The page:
12. An infamous fantrip accident occurred in the early-1980s on the Rhaetian Railway (RhB) in eastern Switzerland. There was a movie run on a horseshoe curve with a trestle. The train was supposed to stop before the trestle to reload. But the driver got down from his seat to help the fireman with the fire. The train went right through the stopping point and onto the trestle. Fans there got knocked off down to the rocks below. There were about 6 – 7 killed and several injured. This accident was clearly the result of carelessness.

  13. A simple rule to live by: Always expect a train, on any track, at any time, in either direction. Even if the track in question is an old weed grown spur in the middle of nowhere, stop and look both ways, even if you feel “silly” doing it.

  14. George Pins:

    It was Sol Wachtler, the former chief judge of New York state, who made the comment. “Ham Sandwich” gets used a lot in attorneys’ offices, so I stand by what I said…and yes, he was indicted and I believe had a vacation at Club Fed.

    I see a lot – a LOT of unethical behaviour on both sides of the courtroom. You start law school all starry eyed, there to fight for truth and justice, but by the time you graduate you are down there in the mud ready to do just about anything to get enough money to pay off that insane nut you are now burdened with.

    It doesn’t help that, especially in the criminal arena, job security and prospects for advancement for assistant District Attorneys depends heavily on your kill rate. Between that and absolute prosecutorial immunity, there is little to impede all but the most blatant and egregious ethical violations on the part of the advocate for the People.

    This is also seen in civil litigation. People who hire attorneys don’t want ethics…they want someone who will win, ethics be damned. So as I said, if I brought a tort against UP for this incident, and I was judicious as to how I couched it and who got into the jury box, I could clean house. Facts be damned, ethics be damned.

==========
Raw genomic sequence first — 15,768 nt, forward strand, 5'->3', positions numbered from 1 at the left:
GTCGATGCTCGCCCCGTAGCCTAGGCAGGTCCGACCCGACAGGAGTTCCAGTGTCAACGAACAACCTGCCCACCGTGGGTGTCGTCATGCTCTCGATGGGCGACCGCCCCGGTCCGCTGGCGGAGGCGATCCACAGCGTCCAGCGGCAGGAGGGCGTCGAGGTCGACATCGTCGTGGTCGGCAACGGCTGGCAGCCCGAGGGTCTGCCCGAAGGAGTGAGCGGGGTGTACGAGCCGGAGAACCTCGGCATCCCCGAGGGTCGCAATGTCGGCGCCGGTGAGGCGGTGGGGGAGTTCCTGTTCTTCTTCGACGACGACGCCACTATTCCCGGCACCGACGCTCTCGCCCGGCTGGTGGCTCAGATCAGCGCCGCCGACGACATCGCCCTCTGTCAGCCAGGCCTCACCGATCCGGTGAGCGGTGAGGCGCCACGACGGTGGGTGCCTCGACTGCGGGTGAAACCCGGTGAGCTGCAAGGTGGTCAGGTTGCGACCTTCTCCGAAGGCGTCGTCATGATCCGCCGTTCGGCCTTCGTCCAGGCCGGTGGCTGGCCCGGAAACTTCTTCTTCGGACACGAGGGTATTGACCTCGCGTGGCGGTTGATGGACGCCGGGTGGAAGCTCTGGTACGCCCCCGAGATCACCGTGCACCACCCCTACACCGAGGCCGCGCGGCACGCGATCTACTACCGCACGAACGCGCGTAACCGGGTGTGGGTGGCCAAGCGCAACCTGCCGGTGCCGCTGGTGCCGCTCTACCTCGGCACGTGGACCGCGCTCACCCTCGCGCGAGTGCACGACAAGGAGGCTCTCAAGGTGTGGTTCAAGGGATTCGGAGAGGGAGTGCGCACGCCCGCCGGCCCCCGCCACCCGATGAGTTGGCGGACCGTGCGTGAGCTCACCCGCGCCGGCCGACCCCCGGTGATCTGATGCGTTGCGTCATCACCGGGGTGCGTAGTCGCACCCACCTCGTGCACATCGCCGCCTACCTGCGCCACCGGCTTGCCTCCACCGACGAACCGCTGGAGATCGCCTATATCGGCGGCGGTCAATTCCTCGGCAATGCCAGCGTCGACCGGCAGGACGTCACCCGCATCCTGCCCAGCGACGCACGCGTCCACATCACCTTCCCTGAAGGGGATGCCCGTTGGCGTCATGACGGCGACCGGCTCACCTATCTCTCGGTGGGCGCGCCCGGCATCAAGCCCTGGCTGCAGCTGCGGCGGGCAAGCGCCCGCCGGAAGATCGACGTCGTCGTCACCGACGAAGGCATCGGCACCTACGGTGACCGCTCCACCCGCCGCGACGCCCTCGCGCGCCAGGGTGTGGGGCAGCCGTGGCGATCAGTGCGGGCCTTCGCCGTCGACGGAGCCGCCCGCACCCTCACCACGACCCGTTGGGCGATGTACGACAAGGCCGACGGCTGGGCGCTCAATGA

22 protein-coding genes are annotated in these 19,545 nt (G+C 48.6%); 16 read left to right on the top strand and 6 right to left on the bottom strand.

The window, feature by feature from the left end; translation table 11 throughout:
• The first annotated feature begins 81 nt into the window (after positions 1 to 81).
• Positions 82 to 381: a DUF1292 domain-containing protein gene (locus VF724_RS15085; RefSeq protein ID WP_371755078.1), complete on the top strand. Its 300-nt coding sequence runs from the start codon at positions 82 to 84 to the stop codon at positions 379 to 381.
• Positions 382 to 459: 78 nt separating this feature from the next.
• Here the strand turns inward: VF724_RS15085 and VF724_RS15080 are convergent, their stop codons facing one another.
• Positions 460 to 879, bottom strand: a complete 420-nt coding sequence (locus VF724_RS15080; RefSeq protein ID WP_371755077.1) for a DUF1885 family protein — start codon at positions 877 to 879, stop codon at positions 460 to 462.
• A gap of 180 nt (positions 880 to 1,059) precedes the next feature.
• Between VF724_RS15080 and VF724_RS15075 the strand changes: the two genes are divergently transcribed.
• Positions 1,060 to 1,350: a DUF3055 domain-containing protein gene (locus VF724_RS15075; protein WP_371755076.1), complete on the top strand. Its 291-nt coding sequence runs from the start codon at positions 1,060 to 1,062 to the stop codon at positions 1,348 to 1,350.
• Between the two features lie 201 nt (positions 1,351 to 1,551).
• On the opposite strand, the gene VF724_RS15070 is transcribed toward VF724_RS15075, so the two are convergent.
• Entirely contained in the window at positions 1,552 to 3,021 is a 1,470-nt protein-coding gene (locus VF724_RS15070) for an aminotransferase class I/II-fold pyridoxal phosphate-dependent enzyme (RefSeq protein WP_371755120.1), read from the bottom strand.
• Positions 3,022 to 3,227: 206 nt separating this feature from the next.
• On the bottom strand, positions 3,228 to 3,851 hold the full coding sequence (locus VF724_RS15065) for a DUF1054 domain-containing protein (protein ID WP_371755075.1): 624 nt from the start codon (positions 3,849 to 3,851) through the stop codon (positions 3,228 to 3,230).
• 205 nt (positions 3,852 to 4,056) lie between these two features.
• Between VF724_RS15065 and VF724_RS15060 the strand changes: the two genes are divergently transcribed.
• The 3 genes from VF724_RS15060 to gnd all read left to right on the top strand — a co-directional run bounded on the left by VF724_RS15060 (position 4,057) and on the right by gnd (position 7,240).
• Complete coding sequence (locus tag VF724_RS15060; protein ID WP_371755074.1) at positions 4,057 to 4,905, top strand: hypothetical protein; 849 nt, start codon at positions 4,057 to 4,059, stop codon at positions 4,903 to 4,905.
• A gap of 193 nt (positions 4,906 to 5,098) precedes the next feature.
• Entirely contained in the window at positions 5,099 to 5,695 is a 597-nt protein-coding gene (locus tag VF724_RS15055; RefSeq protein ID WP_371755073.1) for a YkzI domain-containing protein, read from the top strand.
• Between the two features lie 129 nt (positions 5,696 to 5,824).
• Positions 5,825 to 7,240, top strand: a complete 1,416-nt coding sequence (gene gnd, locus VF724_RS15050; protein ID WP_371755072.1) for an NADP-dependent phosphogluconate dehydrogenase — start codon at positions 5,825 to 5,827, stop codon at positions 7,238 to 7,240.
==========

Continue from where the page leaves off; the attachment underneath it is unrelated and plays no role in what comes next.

I work in a highly regulated industry and my job is to make sure that other people do their jobs – exactly right, and in accordance with procedures and regulations. Given the nature of what we play with in this industry (very big, very expensive, extreme possibility of “grave social consequences” if done wrong), it is a necessary role. And I don’t have to litigate against anyone, and I don’t have sell my soul to the highest bidder. That’s what the mercenaries down the street are for (grin).

    And I do not think I am a bad lawyer.

    The above remarks are general in nature and do not form the basis for an attorney/client relationship. They do not constitute legal advice. I am not your attorney. Go find your own damn lawyer.

    n.b. I just got off the phone, telling my employer that things do not necessarily work the way he wants them to work. They work in accordance with the law, and in accordance with procedure. Wishing something to be magically true doesn’t make it so.

    AH

  15. Anna Harding – This is the Trains News Wire, so let’s just agree to wander off into the legal and ethical weeds for a back-and-forth some day when we can have a beer together, not here.

  16. Steven Bauer:

    “Any argument you can make with a straight face.”, or so the wise old lawyer once told me. We – you and I, the people who infest this forum – know the truth: This is major machinery and if you are stupid, or if you are careless, it will turn you into hamburger. But, along the other adage of “If you work hard enough you can build a case against a ham sandwich.”, I guarantee you that if I took a negligence case against UP to trial, and I was careful about the jurors I picked, I could bring in a seven figure verdict.

    After all, Thomas the Tank Engine can stop instantly, why couldn’t UP 844 and its train? Therefore UP must have been negligent and no other explanation is possible. In the trade such thinking is known as the “CSI phenomena”. But it is real, and I deal with it every day.

    If UP decides to dump its steam heritage program because of this incident I would consider that to be the real tragedy here but I wouldn’t blame them. What with deep pockets and all they are an obvious target and there are people out there every day trying to take something away from them. Why should they encourage such efforts?